Proudhon and the Social Media

Barely had I blogged at (ISC)2 about the Proudhonist contention that “(Intellectual) Property is Theft” than I came upon an article by Andrew Orlowski for The Register in which he uses a similar tag line (“Property is theft, man. So we're taking yours”). While both articles are concerned with breaches of copyright and IP abuse, it was, I guess, inevitable that I’d spend some time whining about the damage to my pocket from pirated electronic copies of most of my books.

Actually, I tend to assume that if someone is going to grab a pirated copy, they were never going to buy the real thing anyway, so I’m not as obsessive about it as you might think. But I do find it incomprehensible and exasperating that so many people feel that I (or my publishers) shouldn’t expect any financial return from the expenditure of my creative energy (such as it is) and the many and various costs involved in the publishing process. (This is only one of the many gripes I have about the popular perception of the writing process, but I'll save the others for a more suitable time and venue…)

Orlowski’s article is focused on a slightly different aspect of the problem. I'm not really a visual thinker, as you might deduce from the fact that I rarely use graphics in a blog or paper, and in fact "Viruses Revealed" is notable for being 684 pages long and not containing a single illustration (not even photographs of the authors). (The book credits two illustrators, but I suppose they did the cover.) 

However, as a keen and occasionally published photographer, I have every sympathy with photographers who feel that organizations that presumably regard themselves as legitimate and honest rather than hotbeds of anarchy (say the Daily Mail or the BBC) should not simply swipe photographs from Twitter (or Flickr, or Facebook, or any of dozens of social networking sites that allow or encourage their users to post their work) without credit or, if appropriate, payment.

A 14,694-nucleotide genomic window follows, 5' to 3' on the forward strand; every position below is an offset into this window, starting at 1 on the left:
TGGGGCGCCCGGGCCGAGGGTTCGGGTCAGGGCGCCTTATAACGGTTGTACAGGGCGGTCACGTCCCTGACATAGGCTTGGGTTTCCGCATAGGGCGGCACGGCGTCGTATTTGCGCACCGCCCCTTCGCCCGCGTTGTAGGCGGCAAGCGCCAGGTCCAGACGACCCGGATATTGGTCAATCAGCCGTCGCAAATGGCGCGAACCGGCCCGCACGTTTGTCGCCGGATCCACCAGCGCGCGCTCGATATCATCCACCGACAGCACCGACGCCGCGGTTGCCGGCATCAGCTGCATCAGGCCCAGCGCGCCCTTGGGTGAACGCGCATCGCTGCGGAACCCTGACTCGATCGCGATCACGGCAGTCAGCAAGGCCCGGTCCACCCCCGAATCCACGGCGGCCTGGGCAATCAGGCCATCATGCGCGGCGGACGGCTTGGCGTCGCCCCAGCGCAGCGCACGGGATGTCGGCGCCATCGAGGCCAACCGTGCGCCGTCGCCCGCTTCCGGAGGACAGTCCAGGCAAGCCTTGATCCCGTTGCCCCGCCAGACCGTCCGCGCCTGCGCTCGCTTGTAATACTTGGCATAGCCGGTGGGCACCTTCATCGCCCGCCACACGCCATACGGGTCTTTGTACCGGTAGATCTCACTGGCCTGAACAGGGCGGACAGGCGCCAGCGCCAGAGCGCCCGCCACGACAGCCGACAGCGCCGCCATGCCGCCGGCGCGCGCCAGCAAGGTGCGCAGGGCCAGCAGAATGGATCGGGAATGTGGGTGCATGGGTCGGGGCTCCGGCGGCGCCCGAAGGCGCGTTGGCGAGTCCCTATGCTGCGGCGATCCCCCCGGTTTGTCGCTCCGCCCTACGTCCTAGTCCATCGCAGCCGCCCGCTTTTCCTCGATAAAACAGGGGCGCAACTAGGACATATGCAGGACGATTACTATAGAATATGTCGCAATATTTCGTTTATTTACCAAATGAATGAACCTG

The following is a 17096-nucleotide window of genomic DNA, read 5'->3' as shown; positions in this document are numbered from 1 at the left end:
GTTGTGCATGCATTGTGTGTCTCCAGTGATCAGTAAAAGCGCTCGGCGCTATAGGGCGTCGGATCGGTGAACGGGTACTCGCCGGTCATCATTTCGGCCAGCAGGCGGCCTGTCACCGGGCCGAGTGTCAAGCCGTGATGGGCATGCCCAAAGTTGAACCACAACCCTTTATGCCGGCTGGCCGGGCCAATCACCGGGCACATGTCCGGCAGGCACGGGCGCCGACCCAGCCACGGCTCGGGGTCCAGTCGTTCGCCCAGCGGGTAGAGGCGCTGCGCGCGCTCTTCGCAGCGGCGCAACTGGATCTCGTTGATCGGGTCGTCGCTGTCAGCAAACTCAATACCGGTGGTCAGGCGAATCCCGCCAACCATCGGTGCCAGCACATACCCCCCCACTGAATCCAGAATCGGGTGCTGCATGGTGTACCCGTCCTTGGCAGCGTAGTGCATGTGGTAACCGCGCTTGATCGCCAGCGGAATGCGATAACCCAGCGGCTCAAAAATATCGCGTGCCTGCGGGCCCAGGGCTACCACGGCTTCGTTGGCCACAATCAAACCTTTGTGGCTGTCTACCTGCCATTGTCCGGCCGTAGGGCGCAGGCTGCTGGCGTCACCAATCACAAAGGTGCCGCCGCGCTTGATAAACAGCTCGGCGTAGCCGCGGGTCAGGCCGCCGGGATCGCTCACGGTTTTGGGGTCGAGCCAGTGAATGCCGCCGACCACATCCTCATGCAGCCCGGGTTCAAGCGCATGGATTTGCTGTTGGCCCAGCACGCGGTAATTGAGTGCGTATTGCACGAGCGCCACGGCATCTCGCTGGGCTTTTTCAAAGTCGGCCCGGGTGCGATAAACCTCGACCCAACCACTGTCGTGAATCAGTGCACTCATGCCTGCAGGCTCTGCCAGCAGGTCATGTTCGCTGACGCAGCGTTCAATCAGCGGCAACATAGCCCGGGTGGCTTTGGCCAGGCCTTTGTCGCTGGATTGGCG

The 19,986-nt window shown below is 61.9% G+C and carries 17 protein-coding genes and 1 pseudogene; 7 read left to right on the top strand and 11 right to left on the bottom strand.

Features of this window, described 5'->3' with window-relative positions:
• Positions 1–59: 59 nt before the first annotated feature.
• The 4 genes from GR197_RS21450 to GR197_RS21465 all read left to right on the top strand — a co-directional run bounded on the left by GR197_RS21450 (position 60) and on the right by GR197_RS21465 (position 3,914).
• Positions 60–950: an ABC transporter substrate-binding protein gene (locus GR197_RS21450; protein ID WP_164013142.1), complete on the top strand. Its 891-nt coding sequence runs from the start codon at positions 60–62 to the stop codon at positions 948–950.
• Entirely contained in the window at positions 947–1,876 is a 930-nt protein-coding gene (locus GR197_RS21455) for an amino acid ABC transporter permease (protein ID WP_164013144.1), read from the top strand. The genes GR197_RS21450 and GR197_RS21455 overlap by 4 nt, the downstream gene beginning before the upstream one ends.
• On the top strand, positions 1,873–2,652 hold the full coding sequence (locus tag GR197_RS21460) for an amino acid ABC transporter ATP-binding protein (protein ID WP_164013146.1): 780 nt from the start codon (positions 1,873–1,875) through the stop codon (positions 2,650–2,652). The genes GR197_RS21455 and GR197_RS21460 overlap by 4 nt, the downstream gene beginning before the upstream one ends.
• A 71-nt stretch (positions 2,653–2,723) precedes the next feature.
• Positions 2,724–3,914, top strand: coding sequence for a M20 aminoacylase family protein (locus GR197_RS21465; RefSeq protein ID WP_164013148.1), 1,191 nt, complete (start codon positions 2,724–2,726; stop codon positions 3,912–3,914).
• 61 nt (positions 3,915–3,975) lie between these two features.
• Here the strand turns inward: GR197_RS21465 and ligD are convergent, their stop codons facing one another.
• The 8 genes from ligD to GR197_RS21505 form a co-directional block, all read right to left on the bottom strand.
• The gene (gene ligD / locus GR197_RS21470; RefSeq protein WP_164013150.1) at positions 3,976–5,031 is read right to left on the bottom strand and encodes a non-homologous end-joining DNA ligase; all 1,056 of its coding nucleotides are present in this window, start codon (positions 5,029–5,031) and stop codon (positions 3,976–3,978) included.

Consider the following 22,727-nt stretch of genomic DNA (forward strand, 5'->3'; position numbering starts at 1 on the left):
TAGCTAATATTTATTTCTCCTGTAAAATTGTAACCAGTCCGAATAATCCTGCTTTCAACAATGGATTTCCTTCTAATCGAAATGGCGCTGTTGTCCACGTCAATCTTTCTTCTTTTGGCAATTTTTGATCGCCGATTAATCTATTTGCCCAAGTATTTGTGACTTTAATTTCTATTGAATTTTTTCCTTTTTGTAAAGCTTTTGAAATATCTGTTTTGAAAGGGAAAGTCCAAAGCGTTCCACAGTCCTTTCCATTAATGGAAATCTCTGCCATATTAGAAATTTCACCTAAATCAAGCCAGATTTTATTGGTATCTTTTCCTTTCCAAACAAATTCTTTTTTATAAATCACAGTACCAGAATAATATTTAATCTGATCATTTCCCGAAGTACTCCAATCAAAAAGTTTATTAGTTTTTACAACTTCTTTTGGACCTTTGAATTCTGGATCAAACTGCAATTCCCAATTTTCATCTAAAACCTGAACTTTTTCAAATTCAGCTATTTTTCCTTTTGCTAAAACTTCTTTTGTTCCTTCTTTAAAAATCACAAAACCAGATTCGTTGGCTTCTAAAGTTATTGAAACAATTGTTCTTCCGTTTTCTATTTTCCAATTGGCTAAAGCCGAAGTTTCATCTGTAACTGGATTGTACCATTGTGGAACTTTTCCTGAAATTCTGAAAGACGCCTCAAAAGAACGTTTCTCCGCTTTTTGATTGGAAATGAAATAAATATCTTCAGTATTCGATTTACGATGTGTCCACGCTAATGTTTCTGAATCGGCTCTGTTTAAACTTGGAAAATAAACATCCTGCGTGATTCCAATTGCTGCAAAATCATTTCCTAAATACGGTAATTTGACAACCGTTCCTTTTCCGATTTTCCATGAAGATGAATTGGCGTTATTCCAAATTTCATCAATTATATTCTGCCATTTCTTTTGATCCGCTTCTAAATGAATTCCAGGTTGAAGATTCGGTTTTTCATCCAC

Orlowski makes several excellent points that dovetail nicely with some of mine. In the age of Web 2.0 (or whatever version we're up to now) we are all creators of content. Not everyone expects to make money out of (all) their work (I regard myself as a professional writer, but I do a lot of writing from which I derive no income at all), but they that doesn't mean that their rights as a creator don't need to be respected.

"Work for hire" where the writer's work belongs to an employer or customer is rather different, but the principle is the same. The writer can agree to assign copyright to someone else by contract, or put it in the public domain, but he or she is making a decision: the right to decide hasn't been stolen from them.

ESET Senior Research Fellow

Author David Harley, ESET

  • Harry Johnston

    I've always been doubtful about the application of copyright law to photography.  Are ordinary point-and-click photographs, particularly those taken in public places, really artistic works in the traditional sense?  (Of course the law is clear in this matter; I'm discussing what the law should be, not what it is.)
    Artistic photography, where considerable effort must be put into preparation, is clearly well within the proper domain of copyright.  But a snapshot taken in a few seconds in a public place?  I'm doubtful that copyright protection is in the public interest in this case.

    • David Harley

      I think we’d be in a sorry position if the courts became the arbiters of aesthetic value. Though aesthetic value isn’t really the point: a picture could be valuable to a news organization simply because it was unique and/or topical. It doesn’t matter. It may or may not be “good” in your eyes, but it’s someone else’s work, and if it’s worth using it, it’s worth acknowledging and (if appropriate) paying for.

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